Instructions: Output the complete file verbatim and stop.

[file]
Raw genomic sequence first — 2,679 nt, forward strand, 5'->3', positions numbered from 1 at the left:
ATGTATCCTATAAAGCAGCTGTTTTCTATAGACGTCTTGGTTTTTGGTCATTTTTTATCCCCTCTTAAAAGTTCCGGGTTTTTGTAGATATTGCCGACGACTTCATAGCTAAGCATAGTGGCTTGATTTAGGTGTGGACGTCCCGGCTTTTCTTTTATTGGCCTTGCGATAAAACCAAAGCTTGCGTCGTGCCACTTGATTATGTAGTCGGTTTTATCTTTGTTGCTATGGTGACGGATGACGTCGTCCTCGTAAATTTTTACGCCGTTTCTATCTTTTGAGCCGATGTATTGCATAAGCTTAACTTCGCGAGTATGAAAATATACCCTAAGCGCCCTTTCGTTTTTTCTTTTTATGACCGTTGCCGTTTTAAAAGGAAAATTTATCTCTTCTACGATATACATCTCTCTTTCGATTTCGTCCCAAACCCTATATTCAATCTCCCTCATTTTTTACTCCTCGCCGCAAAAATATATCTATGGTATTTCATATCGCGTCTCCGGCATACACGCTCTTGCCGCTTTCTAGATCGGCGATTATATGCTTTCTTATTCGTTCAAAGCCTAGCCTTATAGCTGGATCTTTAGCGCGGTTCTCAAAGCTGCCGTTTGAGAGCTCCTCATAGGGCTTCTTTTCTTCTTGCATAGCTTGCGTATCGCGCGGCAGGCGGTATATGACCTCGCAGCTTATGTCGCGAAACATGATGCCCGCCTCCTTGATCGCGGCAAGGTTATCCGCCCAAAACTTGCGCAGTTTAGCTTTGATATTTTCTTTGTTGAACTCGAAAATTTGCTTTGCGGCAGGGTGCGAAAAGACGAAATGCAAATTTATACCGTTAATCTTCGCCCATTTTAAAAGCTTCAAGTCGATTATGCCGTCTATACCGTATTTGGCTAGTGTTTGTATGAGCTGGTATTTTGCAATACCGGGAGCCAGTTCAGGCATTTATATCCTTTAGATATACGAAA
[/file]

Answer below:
Raw genomic sequence first — 2,679 nt, forward strand, 5'->3', positions numbered from 1 at the left:
ATGTATCCTATAAAGCAGCTGTTTTCTATAGACGTCTTGGTTTTTGGTCATTTTTTATCCCCTCTTAAAAGTTCCGGGTTTTTGTAGATATTGCCGACGACTTCATAGCTAAGCATAGTGGCTTGATTTAGGTGTGGACGTCCCGGCTTTTCTTTTATTGGCCTTGCGATAAAACCAAAGCTTGCGTCGTGCCACTTGATTATGTAGTCGGTTTTATCTTTGTTGCTATGGTGACGGATGACGTCGTCCTCGTAAATTTTTACGCCGTTTCTATCTTTTGAGCCGATGTATTGCATAAGCTTAACTTCGCGAGTATGAAAATATACCCTAAGCGCCCTTTCGTTTTTTCTTTTTATGACCGTTGCCGTTTTAAAAGGAAAATTTATCTCTTCTACGATATACATCTCTCTTTCGATTTCGTCCCAAACCCTATATTCAATCTCCCTCATTTTTTACTCCTCGCCGCAAAAATATATCTATGGTATTTCATATCGCGTCTCCGGCATACACGCTCTTGCCGCTTTCTAGATCGGCGATTATATGCTTTCTTATTCGTTCAAAGCCTAGCCTTATAGCTGGATCTTTAGCGCGGTTCTCAAAGCTGCCGTTTGAGAGCTCCTCATAGGGCTTCTTTTCTTCTTGCATAGCTTGCGTATCGCGCGGCAGGCGGTATATGACCTCGCAGCTTATGTCGCGAAACATGATGCCCGCCTCCTTGATCGCGGCAAGGTTATCCGCCCAAAACTTGCGCAGTTTAGCTTTGATATTTTCTTTGTTGAACTCGAAAATTTGCTTTGCGGCAGGGTGCGAAAAGACGAAATGCAAATTTATACCGTTAATCTTCGCCCATTTTAAAAGCTTCAAGTCGATTATGCCGTCTATACCGTATTTGGCTAGTGTTTGTATGAGCTGGTATTTTGCAATACCGGGAGCCAGTTCAGGCATTTATATCCTTTAGATATACGAAA